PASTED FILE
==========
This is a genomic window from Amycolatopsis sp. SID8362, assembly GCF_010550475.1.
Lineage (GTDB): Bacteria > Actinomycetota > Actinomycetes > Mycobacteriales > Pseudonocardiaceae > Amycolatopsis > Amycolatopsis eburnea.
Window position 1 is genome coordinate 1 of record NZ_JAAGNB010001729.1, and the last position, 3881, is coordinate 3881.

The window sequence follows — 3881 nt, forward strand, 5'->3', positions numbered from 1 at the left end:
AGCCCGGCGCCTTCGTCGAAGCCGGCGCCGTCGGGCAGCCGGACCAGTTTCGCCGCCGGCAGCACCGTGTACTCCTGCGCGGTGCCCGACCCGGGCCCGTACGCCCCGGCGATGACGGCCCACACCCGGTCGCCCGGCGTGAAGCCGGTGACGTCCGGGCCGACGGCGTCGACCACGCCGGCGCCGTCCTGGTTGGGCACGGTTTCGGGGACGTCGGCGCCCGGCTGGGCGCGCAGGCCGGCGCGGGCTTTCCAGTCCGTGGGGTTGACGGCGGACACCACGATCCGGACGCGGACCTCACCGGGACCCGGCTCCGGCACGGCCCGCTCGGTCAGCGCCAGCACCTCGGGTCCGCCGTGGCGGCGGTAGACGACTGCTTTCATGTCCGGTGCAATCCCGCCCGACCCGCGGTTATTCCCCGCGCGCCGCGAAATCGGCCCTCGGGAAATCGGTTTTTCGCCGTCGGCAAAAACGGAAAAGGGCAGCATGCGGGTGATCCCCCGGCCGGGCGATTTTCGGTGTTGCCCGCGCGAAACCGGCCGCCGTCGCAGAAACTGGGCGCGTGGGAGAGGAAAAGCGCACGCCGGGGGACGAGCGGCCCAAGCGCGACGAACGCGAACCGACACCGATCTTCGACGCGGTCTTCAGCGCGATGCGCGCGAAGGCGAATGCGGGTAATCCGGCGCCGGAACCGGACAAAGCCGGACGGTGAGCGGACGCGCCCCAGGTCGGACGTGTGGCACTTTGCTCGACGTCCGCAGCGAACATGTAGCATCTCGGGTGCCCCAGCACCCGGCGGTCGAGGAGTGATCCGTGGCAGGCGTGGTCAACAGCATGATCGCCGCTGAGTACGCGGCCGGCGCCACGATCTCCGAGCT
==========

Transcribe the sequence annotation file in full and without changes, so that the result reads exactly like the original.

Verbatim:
This is a genomic window from Amycolatopsis sp. SID8362, assembly GCF_010550475.1.
Lineage (GTDB): Bacteria > Actinomycetota > Actinomycetes > Mycobacteriales > Pseudonocardiaceae > Amycolatopsis > Amycolatopsis eburnea.
Window position 1 is genome coordinate 1 of record NZ_JAAGNB010001729.1, and the last position, 3881, is coordinate 3881.

The window sequence follows — 3881 nt, forward strand, 5'->3', positions numbered from 1 at the left end:
AGCCCGGCGCCTTCGTCGAAGCCGGCGCCGTCGGGCAGCCGGACCAGTTTCGCCGCCGGCAGCACCGTGTACTCCTGCGCGGTGCCCGACCCGGGCCCGTACGCCCCGGCGATGACGGCCCACACCCGGTCGCCCGGCGTGAAGCCGGTGACGTCCGGGCCGACGGCGTCGACCACGCCGGCGCCGTCCTGGTTGGGCACGGTTTCGGGGACGTCGGCGCCCGGCTGGGCGCGCAGGCCGGCGCGGGCTTTCCAGTCCGTGGGGTTGACGGCGGACACCACGATCCGGACGCGGACCTCACCGGGACCCGGCTCCGGCACGGCCCGCTCGGTCAGCGCCAGCACCTCGGGTCCGCCGTGGCGGCGGTAGACGACTGCTTTCATGTCCGGTGCAATCCCGCCCGACCCGCGGTTATTCCCCGCGCGCCGCGAAATCGGCCCTCGGGAAATCGGTTTTTCGCCGTCGGCAAAAACGGAAAAGGGCAGCATGCGGGTGATCCCCCGGCCGGGCGATTTTCGGTGTTGCCCGCGCGAAACCGGCCGCCGTCGCAGAAACTGGGCGCGTGGGAGAGGAAAAGCGCACGCCGGGGGACGAGCGGCCCAAGCGCGACGAACGCGAACCGACACCGATCTTCGACGCGGTCTTCAGCGCGATGCGCGCGAAGGCGAATGCGGGTAATCCGGCGCCGGAACCGGACAAAGCCGGACGGTGAGCGGACGCGCCCCAGGTCGGACGTGTGGCACTTTGCTCGACGTCCGCAGCGAACATGTAGCATCTCGGGTGCCCCAGCACCCGGCGGTCGAGGAGTGATCCGTGGCAGGCGTGGTCAACAGCATGATCGCCGCTGAGTACGCGGCCGGCGCCACGATCTCCGAGCT